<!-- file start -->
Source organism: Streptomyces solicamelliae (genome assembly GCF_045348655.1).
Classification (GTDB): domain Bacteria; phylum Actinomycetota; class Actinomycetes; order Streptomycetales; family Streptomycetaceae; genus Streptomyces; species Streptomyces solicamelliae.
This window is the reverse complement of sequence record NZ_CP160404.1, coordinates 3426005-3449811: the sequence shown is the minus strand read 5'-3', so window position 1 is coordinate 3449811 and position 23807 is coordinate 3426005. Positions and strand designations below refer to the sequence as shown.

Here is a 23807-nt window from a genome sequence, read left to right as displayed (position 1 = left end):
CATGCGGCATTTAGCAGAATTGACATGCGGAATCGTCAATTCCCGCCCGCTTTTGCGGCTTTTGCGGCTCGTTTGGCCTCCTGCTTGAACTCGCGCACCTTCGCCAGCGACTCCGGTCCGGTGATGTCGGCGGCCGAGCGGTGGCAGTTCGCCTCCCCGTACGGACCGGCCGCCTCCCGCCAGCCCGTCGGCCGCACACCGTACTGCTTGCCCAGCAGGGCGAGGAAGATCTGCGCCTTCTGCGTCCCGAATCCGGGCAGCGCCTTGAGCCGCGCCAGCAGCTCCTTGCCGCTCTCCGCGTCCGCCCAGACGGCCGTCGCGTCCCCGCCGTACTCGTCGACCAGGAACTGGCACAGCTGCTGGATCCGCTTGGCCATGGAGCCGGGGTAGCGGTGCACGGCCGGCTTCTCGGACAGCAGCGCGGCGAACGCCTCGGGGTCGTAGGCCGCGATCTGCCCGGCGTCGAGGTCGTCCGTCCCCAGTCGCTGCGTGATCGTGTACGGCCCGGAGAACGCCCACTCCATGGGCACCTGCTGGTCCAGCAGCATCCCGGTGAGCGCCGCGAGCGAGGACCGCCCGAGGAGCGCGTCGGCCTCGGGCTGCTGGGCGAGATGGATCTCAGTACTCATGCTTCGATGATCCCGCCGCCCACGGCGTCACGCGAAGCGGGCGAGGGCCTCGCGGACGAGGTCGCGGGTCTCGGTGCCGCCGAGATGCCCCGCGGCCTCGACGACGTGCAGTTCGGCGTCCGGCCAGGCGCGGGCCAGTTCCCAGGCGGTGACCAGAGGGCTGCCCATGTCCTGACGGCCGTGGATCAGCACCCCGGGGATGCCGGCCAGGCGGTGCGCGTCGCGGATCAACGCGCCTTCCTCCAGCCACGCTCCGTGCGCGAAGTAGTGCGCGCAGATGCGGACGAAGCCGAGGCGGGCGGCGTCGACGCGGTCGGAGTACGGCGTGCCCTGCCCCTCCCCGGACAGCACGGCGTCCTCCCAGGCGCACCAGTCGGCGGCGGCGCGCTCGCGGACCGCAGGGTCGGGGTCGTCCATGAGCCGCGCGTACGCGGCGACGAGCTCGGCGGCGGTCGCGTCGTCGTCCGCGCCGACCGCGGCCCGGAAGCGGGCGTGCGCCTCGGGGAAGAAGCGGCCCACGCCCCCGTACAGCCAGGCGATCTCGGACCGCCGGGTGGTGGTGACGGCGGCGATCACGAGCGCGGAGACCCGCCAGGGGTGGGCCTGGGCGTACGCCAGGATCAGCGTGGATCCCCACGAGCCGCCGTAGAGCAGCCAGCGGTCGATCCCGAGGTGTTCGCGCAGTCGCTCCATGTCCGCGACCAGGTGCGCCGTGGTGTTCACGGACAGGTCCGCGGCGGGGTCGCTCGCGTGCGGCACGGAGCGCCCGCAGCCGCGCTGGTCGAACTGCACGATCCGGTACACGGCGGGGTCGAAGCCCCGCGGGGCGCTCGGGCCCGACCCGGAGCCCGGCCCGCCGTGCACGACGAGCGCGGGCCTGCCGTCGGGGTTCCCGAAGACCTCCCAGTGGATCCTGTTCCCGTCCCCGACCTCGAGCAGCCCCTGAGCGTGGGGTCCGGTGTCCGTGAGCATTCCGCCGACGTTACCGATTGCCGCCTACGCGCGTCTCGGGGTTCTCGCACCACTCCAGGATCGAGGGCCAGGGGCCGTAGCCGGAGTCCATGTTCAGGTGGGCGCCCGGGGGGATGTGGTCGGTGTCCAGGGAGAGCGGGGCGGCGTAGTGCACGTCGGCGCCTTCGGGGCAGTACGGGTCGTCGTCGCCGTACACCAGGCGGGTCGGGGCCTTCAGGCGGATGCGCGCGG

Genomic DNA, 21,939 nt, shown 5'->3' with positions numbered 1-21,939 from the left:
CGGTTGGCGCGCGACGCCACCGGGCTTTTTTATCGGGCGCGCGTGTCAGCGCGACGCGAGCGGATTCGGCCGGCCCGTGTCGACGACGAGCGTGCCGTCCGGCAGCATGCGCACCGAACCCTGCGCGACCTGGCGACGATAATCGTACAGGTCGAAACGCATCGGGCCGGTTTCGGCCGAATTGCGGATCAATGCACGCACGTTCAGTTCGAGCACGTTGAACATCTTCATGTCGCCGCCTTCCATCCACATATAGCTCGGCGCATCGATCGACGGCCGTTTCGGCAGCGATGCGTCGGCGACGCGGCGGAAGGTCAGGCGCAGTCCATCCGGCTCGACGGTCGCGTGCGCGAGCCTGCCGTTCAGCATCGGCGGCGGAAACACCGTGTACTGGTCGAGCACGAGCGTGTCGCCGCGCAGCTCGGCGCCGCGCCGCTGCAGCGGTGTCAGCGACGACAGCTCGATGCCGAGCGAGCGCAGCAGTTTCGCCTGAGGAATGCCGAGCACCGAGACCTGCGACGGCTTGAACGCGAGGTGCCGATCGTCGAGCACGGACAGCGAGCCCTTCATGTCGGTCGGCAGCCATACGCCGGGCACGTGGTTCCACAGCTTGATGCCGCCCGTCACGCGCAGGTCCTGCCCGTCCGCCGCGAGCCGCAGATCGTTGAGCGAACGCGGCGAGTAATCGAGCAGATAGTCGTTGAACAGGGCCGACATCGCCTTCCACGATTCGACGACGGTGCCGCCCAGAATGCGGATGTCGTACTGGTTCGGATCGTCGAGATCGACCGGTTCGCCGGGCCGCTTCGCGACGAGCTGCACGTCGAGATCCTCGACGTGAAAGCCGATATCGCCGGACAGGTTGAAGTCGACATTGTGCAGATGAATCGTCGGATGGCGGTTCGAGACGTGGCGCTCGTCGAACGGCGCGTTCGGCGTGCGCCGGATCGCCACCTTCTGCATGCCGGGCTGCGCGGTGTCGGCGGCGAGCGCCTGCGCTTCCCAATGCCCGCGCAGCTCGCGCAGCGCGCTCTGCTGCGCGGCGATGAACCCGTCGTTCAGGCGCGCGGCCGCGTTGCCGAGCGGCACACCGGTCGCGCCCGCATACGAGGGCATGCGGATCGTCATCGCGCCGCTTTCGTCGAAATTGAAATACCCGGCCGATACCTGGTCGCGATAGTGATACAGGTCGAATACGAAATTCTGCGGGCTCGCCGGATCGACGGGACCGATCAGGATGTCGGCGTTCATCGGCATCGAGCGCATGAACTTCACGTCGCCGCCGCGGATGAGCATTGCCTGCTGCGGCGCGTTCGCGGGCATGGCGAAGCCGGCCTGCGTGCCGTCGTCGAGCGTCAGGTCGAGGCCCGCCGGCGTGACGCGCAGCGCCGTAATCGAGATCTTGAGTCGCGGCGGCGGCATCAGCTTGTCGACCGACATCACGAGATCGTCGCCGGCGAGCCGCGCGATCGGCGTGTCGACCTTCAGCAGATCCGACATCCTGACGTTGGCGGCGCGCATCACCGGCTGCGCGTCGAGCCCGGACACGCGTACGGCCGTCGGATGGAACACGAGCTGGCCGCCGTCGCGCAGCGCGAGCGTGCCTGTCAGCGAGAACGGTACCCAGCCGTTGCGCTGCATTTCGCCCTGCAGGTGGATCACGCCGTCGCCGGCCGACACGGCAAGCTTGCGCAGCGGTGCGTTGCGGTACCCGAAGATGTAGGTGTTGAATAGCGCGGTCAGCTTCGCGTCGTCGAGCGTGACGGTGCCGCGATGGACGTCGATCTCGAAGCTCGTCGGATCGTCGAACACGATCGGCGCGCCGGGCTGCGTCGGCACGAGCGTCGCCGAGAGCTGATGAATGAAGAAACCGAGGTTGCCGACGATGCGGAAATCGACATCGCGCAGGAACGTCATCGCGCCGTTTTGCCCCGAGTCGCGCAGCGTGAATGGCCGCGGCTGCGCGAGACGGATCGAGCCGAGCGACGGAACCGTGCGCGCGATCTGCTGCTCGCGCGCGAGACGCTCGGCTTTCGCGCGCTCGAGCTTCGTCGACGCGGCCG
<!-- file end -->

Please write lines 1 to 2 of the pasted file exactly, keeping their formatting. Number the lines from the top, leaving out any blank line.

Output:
Source organism: Streptomyces solicamelliae (genome assembly GCF_045348655.1).
Classification (GTDB): domain Bacteria; phylum Actinomycetota; class Actinomycetes; order Streptomycetales; family Streptomycetaceae; genus Streptomyces; species Streptomyces solicamelliae.